- Friday 26 November 2021
After 136 years, Woombye’s main street has evolved from a staging depot during the gold rush to a much-loved township.
But what will the next decade bring?
Sunshine Coast Council has revealed the final design of the town’s main street and it’s living up to its golden history.
Sunshine Coast Council Division 5 Councillor Winston Johnston said he was excited to deliver a design that enhanced the town’s heritage.
“Woombye derived its name from the local Aboriginal word "wombai", which refers both to the black myrtle tree and the axe handle made from its wood, then it was called Middle Camp, then Cobb’s Camp in 1885 before becoming the town we know today,” Cr Johnston said.
“Woombye is a very enticing hinterland town and I think these qualities are even more prominent in the streetscape design – a design which was very much community developed and inspired.
“Since November 2020, council has been working with residents, businesses, community groups and visitors to bring their values and vison to life.
“The final concept design has been developed and expanded from community consultation which highlighted strong support for an attractive town centre, improved pedestrian experience and parking, and sharing Woombye’s story through art.
“I’m proud to see the final design embody the community’s values which deliver social, economic and sustainable benefits for locals and businesses in Woombye.”
Shady street trees and garden beds will be planted to cool the footpath, beautify and extend the green, leafy look and feel, to the west of the town centre.
The design also highlights a pedestrian friendly street by improving footpaths and crossings, making it easier to cross the street, slowing traffic and improving access for all abilities.
Convenient and available parking close to the shops was a strong priority for the community, which the design has accommodated.
“The final concept design is a balance between maintaining car parking and improving the experience of residents and visitors to Woombye,” Cr Johnston said.
“We have reduced some of the garden beds to include more parking on Blackall Street and are investigating the permitted parking duration to improve turnover for adjacent businesses.
“The project team will also investigate parking spaces on Wakefield Street and add two more spaces to Hill Street.
“I’m looking forward to working with the Woombye Community and Business Association to create a heritage trail through town and add some artwork in front of the School of Arts Hall to celebrate Woombye’s heritage.”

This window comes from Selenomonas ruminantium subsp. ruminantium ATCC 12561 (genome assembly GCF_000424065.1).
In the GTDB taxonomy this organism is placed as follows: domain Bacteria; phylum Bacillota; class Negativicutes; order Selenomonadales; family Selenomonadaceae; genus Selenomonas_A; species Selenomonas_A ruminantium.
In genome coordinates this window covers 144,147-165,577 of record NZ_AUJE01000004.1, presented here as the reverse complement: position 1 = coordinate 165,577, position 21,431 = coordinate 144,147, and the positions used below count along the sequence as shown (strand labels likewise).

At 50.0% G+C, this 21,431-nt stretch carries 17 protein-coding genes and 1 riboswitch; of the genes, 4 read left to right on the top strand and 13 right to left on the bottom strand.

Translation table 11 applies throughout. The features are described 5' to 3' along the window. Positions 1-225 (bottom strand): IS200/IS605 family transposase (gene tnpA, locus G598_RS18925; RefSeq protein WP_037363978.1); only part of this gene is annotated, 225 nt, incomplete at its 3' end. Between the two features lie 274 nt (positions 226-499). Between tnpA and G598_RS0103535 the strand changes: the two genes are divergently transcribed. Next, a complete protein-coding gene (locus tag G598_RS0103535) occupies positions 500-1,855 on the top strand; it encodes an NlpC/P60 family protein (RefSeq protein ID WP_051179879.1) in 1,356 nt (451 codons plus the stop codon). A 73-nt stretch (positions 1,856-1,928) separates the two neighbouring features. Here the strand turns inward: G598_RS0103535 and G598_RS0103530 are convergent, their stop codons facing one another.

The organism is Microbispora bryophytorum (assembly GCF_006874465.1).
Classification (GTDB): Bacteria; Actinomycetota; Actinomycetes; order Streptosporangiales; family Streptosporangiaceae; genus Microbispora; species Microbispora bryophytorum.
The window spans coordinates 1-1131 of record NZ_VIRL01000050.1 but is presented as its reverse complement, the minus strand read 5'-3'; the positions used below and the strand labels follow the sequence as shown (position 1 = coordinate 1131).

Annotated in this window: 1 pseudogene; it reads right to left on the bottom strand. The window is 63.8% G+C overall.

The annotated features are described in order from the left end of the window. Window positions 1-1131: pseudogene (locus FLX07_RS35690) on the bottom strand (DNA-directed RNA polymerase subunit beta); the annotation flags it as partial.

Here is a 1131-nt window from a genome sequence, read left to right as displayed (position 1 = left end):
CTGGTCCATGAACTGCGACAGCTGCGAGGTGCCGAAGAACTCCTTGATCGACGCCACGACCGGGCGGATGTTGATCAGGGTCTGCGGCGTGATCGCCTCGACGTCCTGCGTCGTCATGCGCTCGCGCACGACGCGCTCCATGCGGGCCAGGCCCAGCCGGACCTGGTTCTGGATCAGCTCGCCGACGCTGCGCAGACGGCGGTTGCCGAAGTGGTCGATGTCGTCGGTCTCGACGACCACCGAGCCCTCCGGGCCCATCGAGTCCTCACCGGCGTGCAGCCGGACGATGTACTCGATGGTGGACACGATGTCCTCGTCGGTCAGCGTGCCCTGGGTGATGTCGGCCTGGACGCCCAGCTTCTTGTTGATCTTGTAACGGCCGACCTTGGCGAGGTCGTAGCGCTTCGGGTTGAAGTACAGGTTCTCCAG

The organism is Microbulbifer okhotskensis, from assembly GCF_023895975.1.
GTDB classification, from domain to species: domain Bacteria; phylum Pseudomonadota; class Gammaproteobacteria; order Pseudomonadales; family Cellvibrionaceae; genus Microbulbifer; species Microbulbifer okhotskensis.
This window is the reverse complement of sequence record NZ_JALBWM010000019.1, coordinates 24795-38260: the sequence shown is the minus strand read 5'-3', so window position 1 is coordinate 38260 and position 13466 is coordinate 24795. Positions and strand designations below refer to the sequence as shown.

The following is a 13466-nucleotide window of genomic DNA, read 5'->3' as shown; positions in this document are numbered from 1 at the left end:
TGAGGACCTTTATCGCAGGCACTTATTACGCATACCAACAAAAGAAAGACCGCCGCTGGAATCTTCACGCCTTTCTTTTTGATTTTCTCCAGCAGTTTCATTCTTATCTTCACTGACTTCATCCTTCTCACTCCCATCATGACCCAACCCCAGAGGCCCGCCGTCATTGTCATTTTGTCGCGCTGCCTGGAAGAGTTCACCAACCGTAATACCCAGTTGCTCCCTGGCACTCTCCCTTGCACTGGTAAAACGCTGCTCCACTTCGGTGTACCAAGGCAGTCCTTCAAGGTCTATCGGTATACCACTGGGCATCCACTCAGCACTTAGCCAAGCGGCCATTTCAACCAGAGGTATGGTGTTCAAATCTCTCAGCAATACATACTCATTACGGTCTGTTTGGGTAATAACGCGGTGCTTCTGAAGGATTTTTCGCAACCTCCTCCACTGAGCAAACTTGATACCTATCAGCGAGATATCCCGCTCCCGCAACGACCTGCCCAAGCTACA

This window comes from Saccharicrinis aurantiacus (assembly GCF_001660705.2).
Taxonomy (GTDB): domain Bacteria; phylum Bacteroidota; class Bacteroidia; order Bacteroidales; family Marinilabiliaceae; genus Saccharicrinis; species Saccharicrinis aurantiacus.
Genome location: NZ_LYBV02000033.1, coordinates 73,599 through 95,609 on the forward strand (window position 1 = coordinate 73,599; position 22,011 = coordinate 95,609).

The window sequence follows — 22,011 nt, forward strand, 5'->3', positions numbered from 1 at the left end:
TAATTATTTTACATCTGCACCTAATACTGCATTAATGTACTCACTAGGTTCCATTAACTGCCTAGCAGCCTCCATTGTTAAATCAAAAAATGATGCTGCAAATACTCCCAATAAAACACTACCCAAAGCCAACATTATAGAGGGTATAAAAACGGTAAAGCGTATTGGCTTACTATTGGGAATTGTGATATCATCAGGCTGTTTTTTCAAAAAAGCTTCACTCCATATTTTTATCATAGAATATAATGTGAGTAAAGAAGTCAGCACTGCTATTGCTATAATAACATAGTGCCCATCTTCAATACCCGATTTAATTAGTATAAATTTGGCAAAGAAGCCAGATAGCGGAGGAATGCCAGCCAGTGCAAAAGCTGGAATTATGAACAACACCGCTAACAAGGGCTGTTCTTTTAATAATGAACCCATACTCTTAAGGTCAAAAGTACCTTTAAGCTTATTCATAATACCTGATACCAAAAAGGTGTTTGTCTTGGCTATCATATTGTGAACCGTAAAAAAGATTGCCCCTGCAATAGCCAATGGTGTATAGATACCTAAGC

Council, in partnership with the Queensland Government, has allocated $1.55 million to deliver the streetscape improvements. The State Government has contributed $500,000 of the total funding under the $100 million South East Queensland Community Stimulus Program.
Construction is scheduled to take place mid-2022. Council will keep the community updated as the project progresses.
For more information about Woombye Streetscaping process please visit council’s website: https://haveyoursay.sunshinecoast.qld.gov.au/woombye-placemaking
To Create an attractive and vibrant town
• Plant shady street trees, lawn and garden beds to enhance the existing picturesque country town look and feel, specifically at the western-end of Blackall Street
• Create a central space for people to gather in front of the School of Arts Hall
• Support the enjoyment of the street with more essentials like seating, drinking fountains, rubbish bins, dog leash posts and water bowls throughout• Encourage outdoor dining to support local businesses towards the western end of the street
• Investigate art work on the School of Arts Hall
• Upgrade existing raised planters with materials and species in keeping with Woombye’s country town look and feel.
To tell Woombye’s Story
• Add vibrancy and interest with a potential artwork and interpretive elements inspired by Woombye’s heritage in front of the School of Arts Hall.
• Collaborate with the Woombye Community and Business Association in the creation of a heritage trail.
To improve pedestrian experience and provide convenient parking
• Plant shady street trees and garden beds to cool the footpath, beautify and extend the green, leafy look and feel
• Placement of a new raised crossing to improve access to parking at Hill Street and slow traffic to the town centre
• Raise the existing pedestrian crossing to improve safety and slow traffic
• Install a road hump on Blackall Street to slow traffic approaching the pedestrian crossing and Wakefield Street, improving safety
• Placement of seven new car parks on lower Blackall Street.
Image: View from Hill Street to proposed community green space in front of the School of Arts Hall.